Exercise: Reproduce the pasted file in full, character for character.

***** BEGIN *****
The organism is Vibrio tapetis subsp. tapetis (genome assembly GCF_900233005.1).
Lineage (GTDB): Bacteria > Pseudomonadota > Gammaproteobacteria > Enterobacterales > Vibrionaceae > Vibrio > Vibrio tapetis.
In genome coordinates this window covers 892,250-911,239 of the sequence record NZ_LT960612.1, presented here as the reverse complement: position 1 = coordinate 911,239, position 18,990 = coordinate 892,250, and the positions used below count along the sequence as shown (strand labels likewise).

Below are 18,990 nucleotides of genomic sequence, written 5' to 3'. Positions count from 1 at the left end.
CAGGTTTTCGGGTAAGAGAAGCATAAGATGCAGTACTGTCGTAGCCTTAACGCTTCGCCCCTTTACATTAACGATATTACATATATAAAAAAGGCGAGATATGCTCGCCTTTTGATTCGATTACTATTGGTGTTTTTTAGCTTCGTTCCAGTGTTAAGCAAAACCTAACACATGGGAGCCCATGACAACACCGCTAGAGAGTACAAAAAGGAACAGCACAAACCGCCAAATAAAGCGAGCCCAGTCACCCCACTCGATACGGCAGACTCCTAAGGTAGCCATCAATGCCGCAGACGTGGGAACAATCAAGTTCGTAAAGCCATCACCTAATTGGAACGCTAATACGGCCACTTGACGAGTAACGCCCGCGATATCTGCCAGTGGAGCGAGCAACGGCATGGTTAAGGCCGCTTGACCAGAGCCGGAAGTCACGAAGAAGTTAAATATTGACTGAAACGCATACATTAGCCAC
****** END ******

The organism is Vibrio tapetis subsp. tapetis (genome assembly GCF_900233005.1).
Lineage (GTDB): Bacteria > Pseudomonadota > Gammaproteobacteria > Enterobacterales > Vibrionaceae > Vibrio > Vibrio tapetis.
In genome coordinates this window covers 892,250-911,239 of the sequence record NZ_LT960612.1, presented here as the reverse complement: position 1 = coordinate 911,239, position 18,990 = coordinate 892,250, and the positions used below count along the sequence as shown (strand labels likewise).

Below are 18,990 nucleotides of genomic sequence, written 5' to 3'. Positions count from 1 at the left end.
CAGGTTTTCGGGTAAGAGAAGCATAAGATGCAGTACTGTCGTAGCCTTAACGCTTCGCCCCTTTACATTAACGATATTACATATATAAAAAAGGCGAGATATGCTCGCCTTTTGATTCGATTACTATTGGTGTTTTTTAGCTTCGTTCCAGTGTTAAGCAAAACCTAACACATGGGAGCCCATGACAACACCGCTAGAGAGTACAAAAAGGAACAGCACAAACCGCCAAATAAAGCGAGCCCAGTCACCCCACTCGATACGGCAGACTCCTAAGGTAGCCATCAATGCCGCAGACGTGGGAACAATCAAGTTCGTAAAGCCATCACCTAATTGGAACGCTAATACGGCCACTTGACGAGTAACGCCCGCGATATCTGCCAGTGGAGCGAGCAACGGCATGGTTAAGGCCGCTTGACCAGAGCCGGAAGTCACGAAGAAGTTAAATATTGACTGAAACGCATACATTAGCCAC